The debate on vitamins can seem like it’s never ending. Some people swear by them, others aren’t huge believers. Whatever side you’re on, we’re here to clear up some basic myths and offer facts about over-the-counter vitamins.
1. Myth: When it comes to vitamins, USDA Organic, 100% Certified Organic Ingredients and 100% Natural all mean the same thing.
Fact: These terms are actually pretty different. Here’s a simple breakdown to help you differentiate between the 3.
USDA Organic: Only products made with 95%-100% organic ingredients that are certified organic by the USDA can display this logo on their label.
100% Certified Organic Ingredients: These are products that contain at least 70% organic ingredients with the remaining ingredients being conventionally grown.
100% Natural Ingredients: This term means very little and does not represent any kind of certification. “Natural” is loosely defined as “minimally processed” containing “no artificial ingredients,” but that only applies to meat and eggs. When it comes to vitamins and supplements, it doesn’t mean much.
2. Myth: If I’m getting a cold, I should take a ton of Vitamin C.
Fact: According to Nutritionist Franci Cohen, Vitamin C is a water-soluble vitamin meaning the body can only hold so much at a time. Everyone’s body is different, but studies show most people can hold up to 180mg of Vitamin C at once. If you choose to take Vitamin C to help a cold go away sooner, make sure you take it in divided doses throughout the day to ensure maximum absorption.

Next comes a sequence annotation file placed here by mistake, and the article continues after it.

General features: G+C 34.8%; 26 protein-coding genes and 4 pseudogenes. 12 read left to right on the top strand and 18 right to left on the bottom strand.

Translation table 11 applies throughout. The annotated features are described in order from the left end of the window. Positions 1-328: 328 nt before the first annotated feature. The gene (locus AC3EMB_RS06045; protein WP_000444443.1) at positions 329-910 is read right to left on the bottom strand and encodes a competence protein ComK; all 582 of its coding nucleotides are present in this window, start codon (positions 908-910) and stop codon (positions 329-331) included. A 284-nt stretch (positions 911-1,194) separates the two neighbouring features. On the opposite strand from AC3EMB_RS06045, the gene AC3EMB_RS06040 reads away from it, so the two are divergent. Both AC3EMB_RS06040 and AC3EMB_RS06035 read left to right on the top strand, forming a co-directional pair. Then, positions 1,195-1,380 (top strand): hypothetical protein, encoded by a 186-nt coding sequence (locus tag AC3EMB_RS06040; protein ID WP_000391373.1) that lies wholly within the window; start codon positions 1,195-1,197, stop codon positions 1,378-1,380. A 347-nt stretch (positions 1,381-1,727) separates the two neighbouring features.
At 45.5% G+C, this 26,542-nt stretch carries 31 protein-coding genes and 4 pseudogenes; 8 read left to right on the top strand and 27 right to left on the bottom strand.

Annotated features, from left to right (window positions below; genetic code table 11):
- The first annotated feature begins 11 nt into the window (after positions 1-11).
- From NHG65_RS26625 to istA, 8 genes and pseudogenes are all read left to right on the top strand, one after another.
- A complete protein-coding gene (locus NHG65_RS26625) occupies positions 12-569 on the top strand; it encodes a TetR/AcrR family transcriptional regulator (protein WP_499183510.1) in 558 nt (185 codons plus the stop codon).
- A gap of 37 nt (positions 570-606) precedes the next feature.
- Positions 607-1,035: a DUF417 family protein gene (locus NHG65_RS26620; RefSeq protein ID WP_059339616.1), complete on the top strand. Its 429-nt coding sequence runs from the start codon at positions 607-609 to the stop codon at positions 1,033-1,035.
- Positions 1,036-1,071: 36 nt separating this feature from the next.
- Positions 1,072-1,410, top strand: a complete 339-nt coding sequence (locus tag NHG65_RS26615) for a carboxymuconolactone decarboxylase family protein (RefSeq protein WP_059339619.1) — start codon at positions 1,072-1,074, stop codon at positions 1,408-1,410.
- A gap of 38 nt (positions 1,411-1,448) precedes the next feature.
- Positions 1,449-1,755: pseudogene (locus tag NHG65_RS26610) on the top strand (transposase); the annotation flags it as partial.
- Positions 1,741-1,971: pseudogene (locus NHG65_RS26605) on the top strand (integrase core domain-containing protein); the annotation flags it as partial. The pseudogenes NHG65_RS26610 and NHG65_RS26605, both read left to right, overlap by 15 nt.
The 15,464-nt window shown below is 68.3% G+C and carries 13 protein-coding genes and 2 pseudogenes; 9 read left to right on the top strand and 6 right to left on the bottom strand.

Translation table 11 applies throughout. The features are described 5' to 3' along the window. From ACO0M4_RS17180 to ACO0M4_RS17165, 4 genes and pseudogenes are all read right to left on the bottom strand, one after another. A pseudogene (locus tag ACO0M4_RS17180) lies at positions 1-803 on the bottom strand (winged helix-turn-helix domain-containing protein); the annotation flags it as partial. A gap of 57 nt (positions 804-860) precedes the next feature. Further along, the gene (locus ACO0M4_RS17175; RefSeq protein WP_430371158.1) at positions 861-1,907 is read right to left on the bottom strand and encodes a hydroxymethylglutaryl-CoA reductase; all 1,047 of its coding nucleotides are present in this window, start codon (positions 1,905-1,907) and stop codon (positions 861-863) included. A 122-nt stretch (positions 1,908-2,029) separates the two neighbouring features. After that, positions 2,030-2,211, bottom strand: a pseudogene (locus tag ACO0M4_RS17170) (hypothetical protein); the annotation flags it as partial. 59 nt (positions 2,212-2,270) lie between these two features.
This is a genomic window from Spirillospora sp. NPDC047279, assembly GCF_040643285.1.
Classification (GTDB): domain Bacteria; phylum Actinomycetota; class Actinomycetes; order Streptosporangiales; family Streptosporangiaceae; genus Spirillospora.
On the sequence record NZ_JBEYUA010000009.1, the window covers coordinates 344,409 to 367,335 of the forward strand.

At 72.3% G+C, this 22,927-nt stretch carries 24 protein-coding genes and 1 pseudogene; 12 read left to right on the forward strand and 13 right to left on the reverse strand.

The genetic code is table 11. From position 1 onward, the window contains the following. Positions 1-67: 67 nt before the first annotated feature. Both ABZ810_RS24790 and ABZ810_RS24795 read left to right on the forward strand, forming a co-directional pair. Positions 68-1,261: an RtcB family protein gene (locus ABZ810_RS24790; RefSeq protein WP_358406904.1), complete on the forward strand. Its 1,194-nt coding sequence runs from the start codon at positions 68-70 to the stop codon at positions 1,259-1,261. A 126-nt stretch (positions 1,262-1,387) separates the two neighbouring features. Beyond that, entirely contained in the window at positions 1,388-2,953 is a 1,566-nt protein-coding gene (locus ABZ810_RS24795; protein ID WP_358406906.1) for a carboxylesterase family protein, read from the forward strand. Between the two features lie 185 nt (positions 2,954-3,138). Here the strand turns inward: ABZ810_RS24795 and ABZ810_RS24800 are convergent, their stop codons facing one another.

*Women who are pregnant or are trying to get pregnant should consult with their physician before taking large doses of Vitamin C.
3. Myth: Vitamins and supplements are safe to take without talking to a doctor.
Fact: While you don’t need a prescription to take vitamins, it’s ALWAYS a good idea to speak to a doctor/physician before starting any new vitamins or supplements as they can counteract medicine that you’re already taking .
4. Myth: You can’t get too many vitamins.
Fact: Research shows that too much vitamin A can affect your liver, excess vitamin B6 can cause nerve damage, and overdosing on vitamin C can cause diarrhea and cell damage. That’s why it’s best to talk with your doctor before starting any vitamin or supplement regimen.
5. Myth: If I take vitamins I don’t have to worry about diet or exercise.
Fact: They’re only supplements. Vitamins are intended to support a healthy lifestyle that consists of a balanced diet and regular exercise. Aging, stress and other issues can make it difficult for your body to absorb nutrients from your diet. That’s why many doctors recommend a good multivitamin to enhance an already well rounded life.
This Content is not intended to be a substitute for professional medical advice, diagnosis, or treatment. Always seek the advice of your physician or other qualified health provider with any questions you may have regarding vitamins, supplements or a medical condition.
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